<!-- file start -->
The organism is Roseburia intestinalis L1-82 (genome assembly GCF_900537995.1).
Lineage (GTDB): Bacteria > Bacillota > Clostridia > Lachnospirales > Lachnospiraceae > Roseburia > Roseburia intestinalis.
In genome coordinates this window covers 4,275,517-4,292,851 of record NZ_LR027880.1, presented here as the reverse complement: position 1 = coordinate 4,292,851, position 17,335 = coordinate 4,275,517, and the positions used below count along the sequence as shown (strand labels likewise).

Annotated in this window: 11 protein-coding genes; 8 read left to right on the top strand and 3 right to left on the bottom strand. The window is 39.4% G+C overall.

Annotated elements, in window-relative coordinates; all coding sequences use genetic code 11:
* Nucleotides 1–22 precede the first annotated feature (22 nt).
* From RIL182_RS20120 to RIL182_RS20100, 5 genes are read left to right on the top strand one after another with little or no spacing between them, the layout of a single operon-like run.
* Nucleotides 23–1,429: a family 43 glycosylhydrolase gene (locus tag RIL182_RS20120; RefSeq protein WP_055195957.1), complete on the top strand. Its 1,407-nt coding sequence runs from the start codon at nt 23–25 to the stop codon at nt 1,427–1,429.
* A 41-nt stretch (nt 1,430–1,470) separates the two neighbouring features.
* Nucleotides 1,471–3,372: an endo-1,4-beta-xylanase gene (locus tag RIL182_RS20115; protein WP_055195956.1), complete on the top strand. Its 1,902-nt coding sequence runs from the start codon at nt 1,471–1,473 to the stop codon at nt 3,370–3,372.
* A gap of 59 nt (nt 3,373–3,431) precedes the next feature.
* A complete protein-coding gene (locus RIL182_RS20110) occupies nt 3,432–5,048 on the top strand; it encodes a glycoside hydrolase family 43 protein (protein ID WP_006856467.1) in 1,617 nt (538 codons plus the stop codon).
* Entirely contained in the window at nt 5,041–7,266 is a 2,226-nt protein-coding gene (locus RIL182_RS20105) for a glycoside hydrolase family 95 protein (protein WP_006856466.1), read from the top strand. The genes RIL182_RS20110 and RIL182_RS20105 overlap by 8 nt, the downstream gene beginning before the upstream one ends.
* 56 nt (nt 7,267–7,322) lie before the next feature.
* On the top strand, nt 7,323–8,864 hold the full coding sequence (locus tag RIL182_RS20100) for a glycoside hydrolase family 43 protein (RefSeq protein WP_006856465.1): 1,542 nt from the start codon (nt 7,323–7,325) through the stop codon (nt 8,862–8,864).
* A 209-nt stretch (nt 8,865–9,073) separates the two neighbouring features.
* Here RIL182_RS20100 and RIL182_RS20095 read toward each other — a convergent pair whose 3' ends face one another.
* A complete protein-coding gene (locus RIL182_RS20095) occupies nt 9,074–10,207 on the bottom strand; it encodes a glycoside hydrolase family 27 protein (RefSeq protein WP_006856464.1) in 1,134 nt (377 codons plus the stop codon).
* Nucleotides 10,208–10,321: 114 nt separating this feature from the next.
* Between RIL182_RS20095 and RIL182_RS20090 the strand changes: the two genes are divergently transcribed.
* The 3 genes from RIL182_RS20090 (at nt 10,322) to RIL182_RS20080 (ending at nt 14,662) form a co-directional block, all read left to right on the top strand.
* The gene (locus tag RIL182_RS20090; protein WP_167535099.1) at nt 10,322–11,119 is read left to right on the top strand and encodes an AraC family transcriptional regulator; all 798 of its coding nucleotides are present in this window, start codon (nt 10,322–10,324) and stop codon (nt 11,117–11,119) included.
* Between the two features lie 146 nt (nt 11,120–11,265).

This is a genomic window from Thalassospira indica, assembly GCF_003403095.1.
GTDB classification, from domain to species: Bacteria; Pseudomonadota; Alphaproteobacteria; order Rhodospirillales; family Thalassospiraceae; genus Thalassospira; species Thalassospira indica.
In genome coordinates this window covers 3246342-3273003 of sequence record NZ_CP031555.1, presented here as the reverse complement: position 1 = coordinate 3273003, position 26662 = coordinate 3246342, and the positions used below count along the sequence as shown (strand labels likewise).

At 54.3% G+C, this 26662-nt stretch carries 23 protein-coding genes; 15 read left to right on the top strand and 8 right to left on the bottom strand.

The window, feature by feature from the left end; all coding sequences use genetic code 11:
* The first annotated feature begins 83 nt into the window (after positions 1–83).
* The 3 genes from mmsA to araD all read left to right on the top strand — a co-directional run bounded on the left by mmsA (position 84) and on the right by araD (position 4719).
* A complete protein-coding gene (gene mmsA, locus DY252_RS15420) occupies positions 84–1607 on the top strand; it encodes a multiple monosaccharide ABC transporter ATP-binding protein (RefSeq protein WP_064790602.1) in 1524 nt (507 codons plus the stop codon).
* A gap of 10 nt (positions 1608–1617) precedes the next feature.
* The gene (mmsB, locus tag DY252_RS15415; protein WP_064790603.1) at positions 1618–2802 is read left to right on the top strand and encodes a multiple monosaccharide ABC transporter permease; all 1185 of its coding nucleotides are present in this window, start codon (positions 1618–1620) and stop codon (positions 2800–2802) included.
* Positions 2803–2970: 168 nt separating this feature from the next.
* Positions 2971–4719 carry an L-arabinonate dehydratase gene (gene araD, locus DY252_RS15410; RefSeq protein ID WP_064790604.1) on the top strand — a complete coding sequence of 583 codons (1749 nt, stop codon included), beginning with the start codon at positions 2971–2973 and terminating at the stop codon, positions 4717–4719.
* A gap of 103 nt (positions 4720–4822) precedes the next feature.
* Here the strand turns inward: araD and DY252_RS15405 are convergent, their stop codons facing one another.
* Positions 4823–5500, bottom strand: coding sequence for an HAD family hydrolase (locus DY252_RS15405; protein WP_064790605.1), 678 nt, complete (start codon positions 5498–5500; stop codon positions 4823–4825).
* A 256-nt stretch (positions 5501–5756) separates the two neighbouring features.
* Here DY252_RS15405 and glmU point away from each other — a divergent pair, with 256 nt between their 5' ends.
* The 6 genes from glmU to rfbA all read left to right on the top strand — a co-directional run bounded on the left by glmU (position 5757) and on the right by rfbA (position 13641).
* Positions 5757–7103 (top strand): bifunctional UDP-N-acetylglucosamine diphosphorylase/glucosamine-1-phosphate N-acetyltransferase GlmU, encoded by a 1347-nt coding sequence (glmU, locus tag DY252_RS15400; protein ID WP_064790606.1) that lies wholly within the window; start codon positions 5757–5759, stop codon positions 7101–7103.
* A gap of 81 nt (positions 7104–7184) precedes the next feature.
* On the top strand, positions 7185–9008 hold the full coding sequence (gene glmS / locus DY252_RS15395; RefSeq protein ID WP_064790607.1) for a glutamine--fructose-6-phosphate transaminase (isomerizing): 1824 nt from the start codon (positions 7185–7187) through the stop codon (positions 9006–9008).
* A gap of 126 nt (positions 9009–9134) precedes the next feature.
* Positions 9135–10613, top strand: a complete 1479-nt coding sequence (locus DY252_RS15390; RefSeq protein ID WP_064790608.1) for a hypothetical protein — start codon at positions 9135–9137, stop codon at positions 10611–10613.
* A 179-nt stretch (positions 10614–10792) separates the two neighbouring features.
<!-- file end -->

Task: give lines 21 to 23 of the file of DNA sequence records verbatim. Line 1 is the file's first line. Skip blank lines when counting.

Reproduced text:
* The 3 genes from RIL182_RS20090 (at nt 10,322) to RIL182_RS20080 (ending at nt 14,662) form a co-directional block, all read left to right on the top strand.
* The gene (locus tag RIL182_RS20090; protein WP_167535099.1) at nt 10,322–11,119 is read left to right on the top strand and encodes an AraC family transcriptional regulator; all 798 of its coding nucleotides are present in this window, start codon (nt 10,322–10,324) and stop codon (nt 11,117–11,119) included.
* Between the two features lie 146 nt (nt 11,120–11,265).